15 Princest Facts About Prince
Before he became another tragic victim of 2016, it cannot be said that Prince didn’t Prince the absolute shit out of his time on this plane of existence. He was one of those people who, whenever they showed up, you always knew was going to leave everyone in the room with an incredible story to tell later. He was simply too purple for this world.
His Real Name is Prince
If any name sounds like it was invented for MTV, it’s “Prince,” and it technically was. “Prince Rogers” was the stage name of John L. Nelson, so when his son was born, he named him Prince Rogers Nelson. Prince was literally born with a stage name.
His First Song
Prince told people he wrote his first song, “Funk Machine,” at age seven. If that’s true, it means little baby Prince actually invented funk, since the first documented use of the musical term didn’t occur until two years later. We would just assume that anybody else was lying, but this is Prince we’re talking about, so it’s entirely possible.
Related: 55 Facts About The Songs Of The '60s
He Was the Youngest Producer at His Label
Prince’s first record contract was an unheard-of deal, worth six figures and three albums and granting the 17-year-old the right to produce himself, making him the youngest producer in the history of Warner Bros. Despite his later inextricability from Minneapolis culture, this was apparently surprising to folks back home, who had never heard of him because his “ambition was to be a national recording star and he did not want to wear out his talent in local clubs.”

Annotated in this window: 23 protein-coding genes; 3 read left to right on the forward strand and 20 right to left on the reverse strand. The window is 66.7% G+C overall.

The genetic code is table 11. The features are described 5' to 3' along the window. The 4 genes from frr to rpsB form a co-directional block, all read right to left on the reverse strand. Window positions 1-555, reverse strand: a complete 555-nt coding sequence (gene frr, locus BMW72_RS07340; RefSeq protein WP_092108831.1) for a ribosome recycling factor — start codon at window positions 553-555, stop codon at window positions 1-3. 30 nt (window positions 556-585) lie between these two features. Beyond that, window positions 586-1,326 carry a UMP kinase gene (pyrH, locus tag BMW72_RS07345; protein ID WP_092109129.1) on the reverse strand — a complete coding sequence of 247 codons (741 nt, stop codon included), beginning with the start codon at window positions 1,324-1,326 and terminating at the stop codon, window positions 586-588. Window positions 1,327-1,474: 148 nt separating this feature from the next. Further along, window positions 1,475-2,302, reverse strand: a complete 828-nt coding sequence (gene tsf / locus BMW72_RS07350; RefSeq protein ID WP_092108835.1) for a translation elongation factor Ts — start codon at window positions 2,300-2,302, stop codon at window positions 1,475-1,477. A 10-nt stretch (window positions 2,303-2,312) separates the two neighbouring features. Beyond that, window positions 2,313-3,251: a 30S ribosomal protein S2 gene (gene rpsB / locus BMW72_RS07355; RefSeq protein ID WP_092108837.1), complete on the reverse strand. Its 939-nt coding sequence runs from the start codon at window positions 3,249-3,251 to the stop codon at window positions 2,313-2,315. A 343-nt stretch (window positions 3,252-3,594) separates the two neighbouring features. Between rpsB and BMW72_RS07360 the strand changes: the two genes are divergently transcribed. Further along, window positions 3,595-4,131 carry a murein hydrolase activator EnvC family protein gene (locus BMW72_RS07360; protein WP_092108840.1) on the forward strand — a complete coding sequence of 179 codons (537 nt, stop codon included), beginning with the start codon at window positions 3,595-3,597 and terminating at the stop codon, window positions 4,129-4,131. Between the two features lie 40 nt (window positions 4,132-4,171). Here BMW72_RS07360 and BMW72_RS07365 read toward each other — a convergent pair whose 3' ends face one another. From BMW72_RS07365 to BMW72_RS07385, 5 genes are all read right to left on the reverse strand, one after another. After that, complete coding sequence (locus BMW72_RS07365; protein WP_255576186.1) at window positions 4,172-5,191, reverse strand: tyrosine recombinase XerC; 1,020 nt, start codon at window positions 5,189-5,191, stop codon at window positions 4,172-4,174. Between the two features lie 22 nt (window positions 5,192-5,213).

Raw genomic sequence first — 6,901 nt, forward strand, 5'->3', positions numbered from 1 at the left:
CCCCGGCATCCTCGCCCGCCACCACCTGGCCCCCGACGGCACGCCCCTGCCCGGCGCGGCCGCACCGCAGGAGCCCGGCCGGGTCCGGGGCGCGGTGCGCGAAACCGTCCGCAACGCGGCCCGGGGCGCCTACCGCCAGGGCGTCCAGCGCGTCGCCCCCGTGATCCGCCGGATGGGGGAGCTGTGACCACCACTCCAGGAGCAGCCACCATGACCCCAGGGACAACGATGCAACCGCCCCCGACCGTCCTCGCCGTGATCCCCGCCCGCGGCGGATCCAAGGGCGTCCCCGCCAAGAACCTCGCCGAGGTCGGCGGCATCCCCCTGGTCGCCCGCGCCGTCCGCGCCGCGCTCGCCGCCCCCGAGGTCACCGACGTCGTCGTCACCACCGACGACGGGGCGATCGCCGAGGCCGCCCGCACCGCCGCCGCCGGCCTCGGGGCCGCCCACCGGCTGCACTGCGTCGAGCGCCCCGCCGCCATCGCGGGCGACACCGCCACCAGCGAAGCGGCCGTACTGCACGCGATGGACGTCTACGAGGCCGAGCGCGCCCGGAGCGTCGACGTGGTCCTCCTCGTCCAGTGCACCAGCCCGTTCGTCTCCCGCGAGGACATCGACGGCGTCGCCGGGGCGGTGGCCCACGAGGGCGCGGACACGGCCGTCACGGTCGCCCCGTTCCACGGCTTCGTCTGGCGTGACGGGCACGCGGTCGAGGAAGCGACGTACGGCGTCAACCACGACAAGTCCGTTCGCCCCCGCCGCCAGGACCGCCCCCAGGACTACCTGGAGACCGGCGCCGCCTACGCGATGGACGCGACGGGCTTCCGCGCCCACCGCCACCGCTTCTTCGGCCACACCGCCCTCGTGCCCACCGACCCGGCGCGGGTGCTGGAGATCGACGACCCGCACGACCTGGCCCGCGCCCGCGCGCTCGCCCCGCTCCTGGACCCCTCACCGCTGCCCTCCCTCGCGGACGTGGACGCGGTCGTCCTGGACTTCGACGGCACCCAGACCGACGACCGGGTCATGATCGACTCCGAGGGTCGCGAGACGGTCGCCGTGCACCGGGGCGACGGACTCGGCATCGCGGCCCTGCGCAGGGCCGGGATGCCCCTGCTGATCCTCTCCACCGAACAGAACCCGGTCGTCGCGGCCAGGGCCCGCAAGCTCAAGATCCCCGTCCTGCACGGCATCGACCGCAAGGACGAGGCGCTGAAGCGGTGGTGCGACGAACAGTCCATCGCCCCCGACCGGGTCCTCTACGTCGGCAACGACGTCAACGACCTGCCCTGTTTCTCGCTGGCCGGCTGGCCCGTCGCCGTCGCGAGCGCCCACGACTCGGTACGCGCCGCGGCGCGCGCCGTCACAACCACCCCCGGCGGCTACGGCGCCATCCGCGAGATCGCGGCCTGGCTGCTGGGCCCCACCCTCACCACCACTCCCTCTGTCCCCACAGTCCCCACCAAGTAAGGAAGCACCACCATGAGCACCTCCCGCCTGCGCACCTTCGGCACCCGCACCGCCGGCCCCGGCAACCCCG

He Was Obsessed With the Apocalypse
Prince songs tend to be about one of two (or both) things: sex or armageddon. Things were especially weighted toward apocalypse in the early years, with songs like “1999” and “Let’s Go Crazy” that sounded like they were about partying like it’s your last night on Earth but actually meaning it way too hard, explicitly referencing judgment day, the afterworld, and death. Even “Purple Rain” is actually about “the end of the world and being with the one you love and letting your faith/God guide you through the purple rain,” which is “blood in the sky” because “red + blue = purple.”
He’s the Reason We Have Warning Labels on CDs
You know those “Parental Advisory: Explicit Content” labels you’d see on CDs back when CDs existed? It was all because Tipper Gore bought her preteen daughter a copy of Purple Rain before she heard “Darling Nikki,” which she declared the filthiest song in the world when she lobbied record companies for warning labels. There’s no Grammy better than that.
He Wrote Most Songs
Not most of his own songs -- most of the songs that exist in the world. Okay, that might be an exaggeration, but he was prolific writers of songs for other people, including “Manic Monday” by the Bangles, “Nothing Compares 2 U” by Sinead O’Connor, “The Glamorous Life” by Sheila E., “I Feel For You” by Chaka Khan, “Jungle Love” by the Time, and “How Come U Don’t Call Me Anymore?” by Alicia Keys.
He Scrapped a Whole Album
In 1987, Prince was days away from releasing The Black Album when he went clubbing, took ecstacy, went home, saw his “miserable reflection” in the solid black cover of the album, had a “spiritual epiphany” that the album was an “evil force” that he blamed on a demonic entity he called “Spooky Electric,” and ordered his label not to release it. They actually agreed for seven years, although a few copies had leaked out that have become incredibly valuable, but when Warner Bros. forced Prince to release it in 1994, it totally flopped. When Prince tells you not to listen to the demons, you do it.